A few helpful hints can help you weather the challenge of going from one season to the next. Whether it's overcoming a dry hot summer or making it through a cold and snowy winter, there are ways to nurture your lawn back to health. Thin areas, noticeable brown patches, bare areas, damage by insects, fungus and other unsightly issues can be taken care of with a little tender care and some patience.


If you have noticeable bare spots consider spreading seed to fill in the bare areas. This will also discourage the growth of unsightly weeds.


After spreading new grass seed consider a starter fertilizer to encourage root growth. This will provide the grass with needed nutrients and help it along should harsh conditions prevail. It will also discourage weed growth. And remember, feeding your lawn is important whether you are re-seeding an existing lawn or establishing a new one. When spreading fertilizer follow manufacturer guidelines and be sure to properly set your spreader. Make sure you keep the fertilizer on your lawn, (not on walkway or driveway) this will minimize waste and eliminate clean-up and help the environment.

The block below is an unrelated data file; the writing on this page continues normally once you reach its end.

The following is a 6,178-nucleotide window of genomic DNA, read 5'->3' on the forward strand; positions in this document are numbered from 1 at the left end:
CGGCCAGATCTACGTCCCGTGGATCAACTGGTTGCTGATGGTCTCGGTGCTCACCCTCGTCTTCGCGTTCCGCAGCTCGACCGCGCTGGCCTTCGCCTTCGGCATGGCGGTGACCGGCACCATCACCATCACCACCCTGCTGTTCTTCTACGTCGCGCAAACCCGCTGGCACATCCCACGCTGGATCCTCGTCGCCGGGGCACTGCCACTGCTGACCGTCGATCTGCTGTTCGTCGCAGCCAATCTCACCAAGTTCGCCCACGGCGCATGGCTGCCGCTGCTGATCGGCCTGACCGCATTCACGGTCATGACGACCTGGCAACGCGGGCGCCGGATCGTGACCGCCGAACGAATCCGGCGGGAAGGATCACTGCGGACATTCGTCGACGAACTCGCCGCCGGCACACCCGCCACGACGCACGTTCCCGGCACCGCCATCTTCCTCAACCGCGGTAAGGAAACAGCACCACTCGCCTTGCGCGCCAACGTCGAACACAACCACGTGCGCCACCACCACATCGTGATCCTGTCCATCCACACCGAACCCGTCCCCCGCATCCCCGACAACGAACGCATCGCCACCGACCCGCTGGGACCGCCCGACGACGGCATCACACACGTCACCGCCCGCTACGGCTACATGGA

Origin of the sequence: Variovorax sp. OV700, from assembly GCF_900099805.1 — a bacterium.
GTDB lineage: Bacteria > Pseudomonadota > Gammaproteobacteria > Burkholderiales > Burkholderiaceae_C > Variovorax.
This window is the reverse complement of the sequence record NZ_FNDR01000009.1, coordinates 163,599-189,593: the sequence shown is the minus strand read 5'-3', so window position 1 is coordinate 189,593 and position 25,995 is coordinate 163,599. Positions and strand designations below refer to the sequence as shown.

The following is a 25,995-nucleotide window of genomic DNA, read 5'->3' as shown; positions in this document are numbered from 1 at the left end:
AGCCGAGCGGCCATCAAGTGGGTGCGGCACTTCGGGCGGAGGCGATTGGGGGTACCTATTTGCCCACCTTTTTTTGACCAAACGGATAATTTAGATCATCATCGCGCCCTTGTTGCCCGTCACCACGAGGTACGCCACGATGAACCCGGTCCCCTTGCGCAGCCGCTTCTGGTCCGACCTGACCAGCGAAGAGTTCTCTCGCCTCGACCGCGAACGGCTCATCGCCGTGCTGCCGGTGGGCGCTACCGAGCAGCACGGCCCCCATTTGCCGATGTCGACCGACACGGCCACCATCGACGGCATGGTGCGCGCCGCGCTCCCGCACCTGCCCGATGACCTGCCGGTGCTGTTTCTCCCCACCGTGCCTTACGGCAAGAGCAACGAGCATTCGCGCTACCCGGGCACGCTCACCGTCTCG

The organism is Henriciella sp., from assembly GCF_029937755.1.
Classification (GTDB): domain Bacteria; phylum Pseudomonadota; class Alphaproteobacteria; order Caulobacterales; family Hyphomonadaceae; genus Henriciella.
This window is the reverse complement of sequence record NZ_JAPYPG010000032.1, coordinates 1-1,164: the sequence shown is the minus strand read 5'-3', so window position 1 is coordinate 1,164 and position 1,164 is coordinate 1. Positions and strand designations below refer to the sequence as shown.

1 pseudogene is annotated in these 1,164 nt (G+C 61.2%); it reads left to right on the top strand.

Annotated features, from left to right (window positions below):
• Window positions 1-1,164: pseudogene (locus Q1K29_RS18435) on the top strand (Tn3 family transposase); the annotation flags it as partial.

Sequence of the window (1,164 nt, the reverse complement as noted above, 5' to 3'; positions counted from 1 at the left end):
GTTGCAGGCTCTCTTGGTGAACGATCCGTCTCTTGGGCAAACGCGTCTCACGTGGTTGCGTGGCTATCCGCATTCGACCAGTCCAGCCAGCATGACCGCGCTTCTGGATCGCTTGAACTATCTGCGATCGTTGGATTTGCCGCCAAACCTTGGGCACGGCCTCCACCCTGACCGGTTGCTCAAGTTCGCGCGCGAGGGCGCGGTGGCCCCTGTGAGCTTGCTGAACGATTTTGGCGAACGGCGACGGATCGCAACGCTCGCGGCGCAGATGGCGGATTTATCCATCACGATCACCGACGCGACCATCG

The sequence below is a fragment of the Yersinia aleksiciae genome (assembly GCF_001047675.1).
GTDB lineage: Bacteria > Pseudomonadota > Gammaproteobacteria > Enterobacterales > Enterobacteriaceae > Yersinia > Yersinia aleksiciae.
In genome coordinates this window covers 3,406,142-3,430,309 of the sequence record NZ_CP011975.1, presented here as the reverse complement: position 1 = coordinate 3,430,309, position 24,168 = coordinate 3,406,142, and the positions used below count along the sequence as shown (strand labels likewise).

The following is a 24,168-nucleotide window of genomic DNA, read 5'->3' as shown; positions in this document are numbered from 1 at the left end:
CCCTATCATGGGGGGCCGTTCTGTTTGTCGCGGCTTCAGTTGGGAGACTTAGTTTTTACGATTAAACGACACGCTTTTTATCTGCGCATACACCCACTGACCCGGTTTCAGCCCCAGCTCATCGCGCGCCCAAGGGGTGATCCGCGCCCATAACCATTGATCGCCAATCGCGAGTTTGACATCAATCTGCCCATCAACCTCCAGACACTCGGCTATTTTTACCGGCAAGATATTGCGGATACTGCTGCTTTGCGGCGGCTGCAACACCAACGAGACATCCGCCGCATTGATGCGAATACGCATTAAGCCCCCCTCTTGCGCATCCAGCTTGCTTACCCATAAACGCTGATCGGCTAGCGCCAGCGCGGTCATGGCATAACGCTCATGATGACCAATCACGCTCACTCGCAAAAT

Set your mower at the highest setting and leave grass clippings on the lawn. Grass recycling actually provides nutrients, enriches the soil by adding organic material back into the grass and encourages root growth. Grass recycling will also reduce the need for fertilizer later in the season.

The moderate temperatures and increased precipitation associated with spring make it an ideal time to repair and feed grass. Spring lawn care also prepares the lawn for hot and sometimes dry summer conditions.

The basic materials for restoring your lawn can be purchased at any nursery, garden centre, hardware or home improvement store.

The Lawn Institute
Article: Restoring you lawn from one season to the next